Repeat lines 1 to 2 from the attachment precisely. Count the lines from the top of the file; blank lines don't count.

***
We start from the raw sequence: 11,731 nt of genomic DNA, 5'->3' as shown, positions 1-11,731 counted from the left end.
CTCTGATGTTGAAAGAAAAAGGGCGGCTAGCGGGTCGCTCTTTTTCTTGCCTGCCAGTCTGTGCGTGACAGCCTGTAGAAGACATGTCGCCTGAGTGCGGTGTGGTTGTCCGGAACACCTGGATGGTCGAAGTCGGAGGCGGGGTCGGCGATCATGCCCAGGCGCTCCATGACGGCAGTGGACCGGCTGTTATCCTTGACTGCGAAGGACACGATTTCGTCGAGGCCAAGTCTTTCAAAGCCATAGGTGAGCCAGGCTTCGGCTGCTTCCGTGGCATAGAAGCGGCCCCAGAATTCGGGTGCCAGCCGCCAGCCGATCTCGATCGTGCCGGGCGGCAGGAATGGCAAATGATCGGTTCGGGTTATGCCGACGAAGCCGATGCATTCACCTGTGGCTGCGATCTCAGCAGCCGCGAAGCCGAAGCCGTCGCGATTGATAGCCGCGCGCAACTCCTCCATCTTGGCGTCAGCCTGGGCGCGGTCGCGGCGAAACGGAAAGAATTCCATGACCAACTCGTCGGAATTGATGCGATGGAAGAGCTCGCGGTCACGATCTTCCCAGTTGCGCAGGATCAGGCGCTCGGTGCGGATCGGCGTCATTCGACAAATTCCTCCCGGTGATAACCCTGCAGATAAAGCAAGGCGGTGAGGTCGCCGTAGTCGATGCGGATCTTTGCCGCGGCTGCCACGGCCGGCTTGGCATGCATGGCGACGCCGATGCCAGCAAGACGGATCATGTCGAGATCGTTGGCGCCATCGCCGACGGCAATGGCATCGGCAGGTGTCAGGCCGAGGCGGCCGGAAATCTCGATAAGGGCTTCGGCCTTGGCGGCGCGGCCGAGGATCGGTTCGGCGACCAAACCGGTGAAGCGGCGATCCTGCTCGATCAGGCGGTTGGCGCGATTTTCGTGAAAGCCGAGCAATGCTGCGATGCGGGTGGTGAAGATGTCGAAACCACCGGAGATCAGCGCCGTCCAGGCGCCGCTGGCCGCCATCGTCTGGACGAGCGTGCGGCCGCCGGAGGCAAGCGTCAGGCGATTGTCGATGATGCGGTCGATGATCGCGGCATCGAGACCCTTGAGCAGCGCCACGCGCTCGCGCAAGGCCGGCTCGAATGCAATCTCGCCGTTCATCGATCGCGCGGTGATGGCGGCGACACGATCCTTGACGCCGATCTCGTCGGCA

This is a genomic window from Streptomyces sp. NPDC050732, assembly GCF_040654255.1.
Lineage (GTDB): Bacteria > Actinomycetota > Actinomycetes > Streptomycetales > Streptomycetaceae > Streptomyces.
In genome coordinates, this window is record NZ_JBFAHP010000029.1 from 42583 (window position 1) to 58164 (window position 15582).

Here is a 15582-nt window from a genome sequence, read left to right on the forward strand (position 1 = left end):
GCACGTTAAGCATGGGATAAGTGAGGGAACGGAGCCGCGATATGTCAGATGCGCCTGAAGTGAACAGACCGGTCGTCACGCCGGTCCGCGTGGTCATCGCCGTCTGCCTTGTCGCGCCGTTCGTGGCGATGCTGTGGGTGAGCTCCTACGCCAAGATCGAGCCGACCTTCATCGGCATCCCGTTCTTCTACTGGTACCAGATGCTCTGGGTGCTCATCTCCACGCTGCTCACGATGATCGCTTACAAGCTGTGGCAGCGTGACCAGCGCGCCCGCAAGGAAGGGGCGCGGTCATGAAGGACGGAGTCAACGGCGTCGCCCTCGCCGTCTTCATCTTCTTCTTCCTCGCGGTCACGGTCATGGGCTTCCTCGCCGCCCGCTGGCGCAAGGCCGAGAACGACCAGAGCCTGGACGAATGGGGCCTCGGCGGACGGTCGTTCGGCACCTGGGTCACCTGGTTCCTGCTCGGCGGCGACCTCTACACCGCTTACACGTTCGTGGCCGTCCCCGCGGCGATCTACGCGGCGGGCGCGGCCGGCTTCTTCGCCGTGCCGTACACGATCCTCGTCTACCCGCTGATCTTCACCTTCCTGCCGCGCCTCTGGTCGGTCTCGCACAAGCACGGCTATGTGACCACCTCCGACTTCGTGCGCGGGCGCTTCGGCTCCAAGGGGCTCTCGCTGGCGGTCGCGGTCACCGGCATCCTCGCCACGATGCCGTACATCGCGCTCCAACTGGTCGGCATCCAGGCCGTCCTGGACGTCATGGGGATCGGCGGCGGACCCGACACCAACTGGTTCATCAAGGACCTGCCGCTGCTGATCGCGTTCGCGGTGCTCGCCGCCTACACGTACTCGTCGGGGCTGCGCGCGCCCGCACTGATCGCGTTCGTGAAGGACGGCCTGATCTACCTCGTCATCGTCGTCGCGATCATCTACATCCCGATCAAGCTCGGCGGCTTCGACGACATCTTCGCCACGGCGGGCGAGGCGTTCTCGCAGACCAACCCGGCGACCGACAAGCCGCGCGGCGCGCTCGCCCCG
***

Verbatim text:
We start from the raw sequence: 11,731 nt of genomic DNA, 5'->3' as shown, positions 1-11,731 counted from the left end.
CTCTGATGTTGAAAGAAAAAGGGCGGCTAGCGGGTCGCTCTTTTTCTTGCCTGCCAGTCTGTGCGTGACAGCCTGTAGAAGACATGTCGCCTGAGTGCGGTGTGGTTGTCCGGAACACCTGGATGGTCGAAGTCGGAGGCGGGGTCGGCGATCATGCCCAGGCGCTCCATGACGGCAGTGGACCGGCTGTTATCCTTGACTGCGAAGGACACGATTTCGTCGAGGCCAAGTCTTTCAAAGCCATAGGTGAGCCAGGCTTCGGCTGCTTCCGTGGCATAGAAGCGGCCCCAGAATTCGGGTGCCAGCCGCCAGCCGATCTCGATCGTGCCGGGCGGCAGGAATGGCAAATGATCGGTTCGGGTTATGCCGACGAAGCCGATGCATTCACCTGTGGCTGCGATCTCAGCAGCCGCGAAGCCGAAGCCGTCGCGATTGATAGCCGCGCGCAACTCCTCCATCTTGGCGTCAGCCTGGGCGCGGTCGCGGCGAAACGGAAAGAATTCCATGACCAACTCGTCGGAATTGATGCGATGGAAGAGCTCGCGGTCACGATCTTCCCAGTTGCGCAGGATCAGGCGCTCGGTGCGGATCGGCGTCATTCGACAAATTCCTCCCGGTGATAACCCTGCAGATAAAGCAAGGCGGTGAGGTCGCCGTAGTCGATGCGGATCTTTGCCGCGGCTGCCACGGCCGGCTTGGCATGCATGGCGACGCCGATGCCAGCAAGACGGATCATGTCGAGATCGTTGGCGCCATCGCCGACGGCAATGGCATCGGCAGGTGTCAGGCCGAGGCGGCCGGAAATCTCGATAAGGGCTTCGGCCTTGGCGGCGCGGCCGAGGATCGGTTCGGCGACCAAACCGGTGAAGCGGCGATCCTGCTCGATCAGGCGGTTGGCGCGATTTTCGTGAAAGCCGAGCAATGCTGCGATGCGGGTGGTGAAGATGTCGAAACCACCGGAGATCAGCGCCGTCCAGGCGCCGCTGGCCGCCATCGTCTGGACGAGCGTGCGGCCGCCGGAGGCAAGCGTCAGGCGATTGTCGATGATGCGGTCGATGATCGCGGCATCGAGACCCTTGAGCAGCGCCACGCGCTCGCGCAAGGCCGGCTCGAATGCAATCTCGCCGTTCATCGATCGCGCGGTGATGGCGGCGACACGATCCTTGACGCCGATCTCGTCGGCA